Sunday, November 17, 2013

A world on auto-pilot

Another quick one, while I have wi-fi - this excellent article from The Atlantic: All Can Be Lost: The Risk of Putting Our Knowledge in the Hands of Machines
Pilots today work inside what they call “glass cockpits.” The old analog dials and gauges are mostly gone. They’ve been replaced by banks of digital displays. Automation has become so sophisticated that on a typical passenger flight, a human pilot holds the controls for a grand total of just three minutes. What pilots spend a lot of time doing is monitoring screens and keying in data. They’ve become, it’s not much of an exaggeration to say, computer operators.

And that, many aviation and automation experts have concluded, is a problem. Overuse of automation erodes pilots’ expertise and dulls their reflexes, leading to what Jan Noyes, an ergonomics expert at Britain’s University of Bristol, terms “a de-skilling of the crew.” No one doubts that autopilot has contributed to improvements in flight safety over the years. It reduces pilot fatigue and provides advance warnings of problems, and it can keep a plane airborne should the crew become disabled. But the steady overall decline in plane crashes masks the recent arrival of “a spectacularly new type of accident,” says Raja Parasuraman, a psychology professor at George Mason University and a leading authority on automation. When an autopilot system fails, too many pilots, thrust abruptly into what has become a rare role, make mistakes. Rory Kay, a veteran United captain who has served as the top safety official of the Air Line Pilots Association, put the problem bluntly in a 2011 interview with the Associated Press: “We’re forgetting how to fly.”

Because automation alters how we act, how we learn, and what we know, it has an ethical dimension. The choices we make, or fail to make, about which tasks we hand off to machines shape our lives and the place we make for ourselves in the world. That has always been true, but in recent years, as the locus of labor-saving technology has shifted from machinery to software, automation has become ever more pervasive, even as its workings have become more hidden from us. Seeking convenience, speed, and efficiency, we rush to off-load work to computers without reflecting on what we might be sacrificing as a result.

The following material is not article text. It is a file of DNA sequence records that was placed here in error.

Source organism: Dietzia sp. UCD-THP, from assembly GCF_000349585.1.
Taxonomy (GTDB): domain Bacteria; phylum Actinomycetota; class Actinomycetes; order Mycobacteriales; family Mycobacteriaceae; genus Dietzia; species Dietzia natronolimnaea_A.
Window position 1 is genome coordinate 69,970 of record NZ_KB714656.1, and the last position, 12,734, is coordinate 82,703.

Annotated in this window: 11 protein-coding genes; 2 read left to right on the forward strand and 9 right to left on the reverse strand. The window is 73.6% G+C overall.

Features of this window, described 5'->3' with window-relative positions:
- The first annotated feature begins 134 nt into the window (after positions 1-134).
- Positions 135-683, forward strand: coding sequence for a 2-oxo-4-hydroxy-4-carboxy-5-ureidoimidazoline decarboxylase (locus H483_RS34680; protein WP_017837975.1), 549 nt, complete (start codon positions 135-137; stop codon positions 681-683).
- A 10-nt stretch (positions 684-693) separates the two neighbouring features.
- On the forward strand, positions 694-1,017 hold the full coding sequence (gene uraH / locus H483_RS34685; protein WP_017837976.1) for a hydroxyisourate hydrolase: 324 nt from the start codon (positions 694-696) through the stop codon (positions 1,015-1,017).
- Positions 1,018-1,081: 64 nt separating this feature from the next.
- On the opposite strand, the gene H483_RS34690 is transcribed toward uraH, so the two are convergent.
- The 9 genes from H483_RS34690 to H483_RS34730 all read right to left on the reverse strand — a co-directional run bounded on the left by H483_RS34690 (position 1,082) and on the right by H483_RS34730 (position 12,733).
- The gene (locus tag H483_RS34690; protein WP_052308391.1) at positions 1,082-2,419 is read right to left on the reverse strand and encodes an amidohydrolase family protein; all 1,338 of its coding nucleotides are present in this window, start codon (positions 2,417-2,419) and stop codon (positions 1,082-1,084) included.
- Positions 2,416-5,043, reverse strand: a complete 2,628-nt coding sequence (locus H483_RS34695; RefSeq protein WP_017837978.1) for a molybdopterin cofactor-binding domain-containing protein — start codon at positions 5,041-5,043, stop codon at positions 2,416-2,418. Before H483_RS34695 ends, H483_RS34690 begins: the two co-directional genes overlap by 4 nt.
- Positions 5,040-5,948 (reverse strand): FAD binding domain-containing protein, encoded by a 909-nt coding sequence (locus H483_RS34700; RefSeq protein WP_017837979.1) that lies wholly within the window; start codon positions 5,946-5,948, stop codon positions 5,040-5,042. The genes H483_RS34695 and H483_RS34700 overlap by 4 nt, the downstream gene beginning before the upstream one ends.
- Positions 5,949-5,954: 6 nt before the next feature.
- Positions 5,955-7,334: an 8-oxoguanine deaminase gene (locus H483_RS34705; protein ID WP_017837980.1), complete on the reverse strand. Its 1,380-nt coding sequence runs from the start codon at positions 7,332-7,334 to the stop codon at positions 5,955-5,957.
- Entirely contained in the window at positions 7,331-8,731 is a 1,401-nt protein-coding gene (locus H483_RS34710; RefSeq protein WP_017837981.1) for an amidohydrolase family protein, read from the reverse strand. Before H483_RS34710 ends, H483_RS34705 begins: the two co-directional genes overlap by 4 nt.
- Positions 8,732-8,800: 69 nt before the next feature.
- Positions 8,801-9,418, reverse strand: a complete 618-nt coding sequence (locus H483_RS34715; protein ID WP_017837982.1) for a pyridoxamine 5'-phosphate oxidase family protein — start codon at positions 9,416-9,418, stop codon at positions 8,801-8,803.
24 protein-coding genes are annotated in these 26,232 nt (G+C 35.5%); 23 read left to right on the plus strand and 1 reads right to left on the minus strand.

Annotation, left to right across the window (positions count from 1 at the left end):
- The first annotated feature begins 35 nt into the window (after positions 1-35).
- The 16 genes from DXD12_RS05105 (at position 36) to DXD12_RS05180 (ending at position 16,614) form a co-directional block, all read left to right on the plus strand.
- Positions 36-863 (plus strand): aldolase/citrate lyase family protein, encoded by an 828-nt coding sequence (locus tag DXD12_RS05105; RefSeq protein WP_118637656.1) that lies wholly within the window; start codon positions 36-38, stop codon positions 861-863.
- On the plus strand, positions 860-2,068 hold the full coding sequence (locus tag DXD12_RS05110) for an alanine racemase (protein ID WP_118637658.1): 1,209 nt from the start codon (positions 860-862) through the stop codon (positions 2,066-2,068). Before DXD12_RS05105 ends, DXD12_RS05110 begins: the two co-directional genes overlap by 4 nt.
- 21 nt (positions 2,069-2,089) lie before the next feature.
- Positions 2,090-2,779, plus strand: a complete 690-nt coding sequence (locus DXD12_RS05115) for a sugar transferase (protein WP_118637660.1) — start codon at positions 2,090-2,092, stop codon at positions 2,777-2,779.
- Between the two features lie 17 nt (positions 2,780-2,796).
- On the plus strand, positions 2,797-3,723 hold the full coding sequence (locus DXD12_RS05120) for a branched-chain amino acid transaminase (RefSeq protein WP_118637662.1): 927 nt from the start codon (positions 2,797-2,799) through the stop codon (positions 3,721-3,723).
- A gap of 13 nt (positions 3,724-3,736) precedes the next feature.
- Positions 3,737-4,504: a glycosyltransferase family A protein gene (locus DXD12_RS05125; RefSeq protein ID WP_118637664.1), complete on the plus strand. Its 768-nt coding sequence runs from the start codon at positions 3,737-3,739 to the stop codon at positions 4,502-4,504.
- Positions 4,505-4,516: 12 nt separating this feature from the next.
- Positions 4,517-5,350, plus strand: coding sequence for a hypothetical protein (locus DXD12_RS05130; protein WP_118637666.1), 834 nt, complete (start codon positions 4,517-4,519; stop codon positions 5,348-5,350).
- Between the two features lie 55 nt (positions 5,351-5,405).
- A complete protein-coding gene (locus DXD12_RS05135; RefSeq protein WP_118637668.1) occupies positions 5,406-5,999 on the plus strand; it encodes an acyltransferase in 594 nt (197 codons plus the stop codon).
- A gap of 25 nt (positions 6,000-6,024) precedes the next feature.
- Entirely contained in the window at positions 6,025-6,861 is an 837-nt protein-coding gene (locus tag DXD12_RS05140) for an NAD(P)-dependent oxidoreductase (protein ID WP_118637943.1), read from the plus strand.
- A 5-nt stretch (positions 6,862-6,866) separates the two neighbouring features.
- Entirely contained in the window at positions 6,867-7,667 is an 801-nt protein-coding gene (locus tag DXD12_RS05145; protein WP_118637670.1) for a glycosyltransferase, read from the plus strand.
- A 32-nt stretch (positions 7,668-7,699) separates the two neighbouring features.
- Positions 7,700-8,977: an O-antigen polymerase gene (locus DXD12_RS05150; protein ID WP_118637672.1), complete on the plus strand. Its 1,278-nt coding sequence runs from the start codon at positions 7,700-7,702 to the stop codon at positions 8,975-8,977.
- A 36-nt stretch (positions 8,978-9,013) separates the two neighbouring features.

A hundred years ago, the British mathematician and philosopher Alfred North Whitehead wrote, “Civilization advances by extending the number of important operations which we can perform without thinking about them.” It’s hard to imagine a more confident expression of faith in automation...History provides plenty of evidence to support Whitehead. We humans have been handing off chores, both physical and mental, to tools since the invention of the lever, the wheel, and the counting bead. But Whitehead’s observation should not be mistaken for a universal truth. He was writing when automation tended to be limited to distinct, well-defined, and repetitive tasks—weaving fabric with a steam loom, adding numbers with a mechanical calculator. Automation is different now. Rather than opening new frontiers of thought and action, software ends up narrowing our focus. We trade subtle, specialized talents for more routine, less distinctive ones.

Most of us want to believe that automation frees us to spend our time on higher pursuits but doesn’t otherwise alter the way we behave or think. That view is a fallacy—an expression of what scholars of automation call the “substitution myth.” A labor-saving device doesn’t just provide a substitute for some isolated component of a job or other activity. It alters the character of the entire task, including the roles, attitudes, and skills of the people taking part.

Automation turns us from actors into observers. That shift may make our lives easier, but it can also inhibit the development of expertise. Since the late 1970s, psychologists have been documenting a phenomenon called the “generation effect.” It was first observed in studies of vocabulary, which revealed that people remember words much better when they actively call them to mind—when they generate them—than when they simply read them. The effect, it has since become clear, influences learning in many different circumstances. When you engage actively in a task, you set off intricate mental processes that allow you to retain more knowledge. You learn more and remember more. When you repeat the same task over a long period, your brain constructs specialized neural circuits dedicated to the activity. It assembles a rich store of information and organizes that knowledge in a way that allows you to tap into it instantaneously.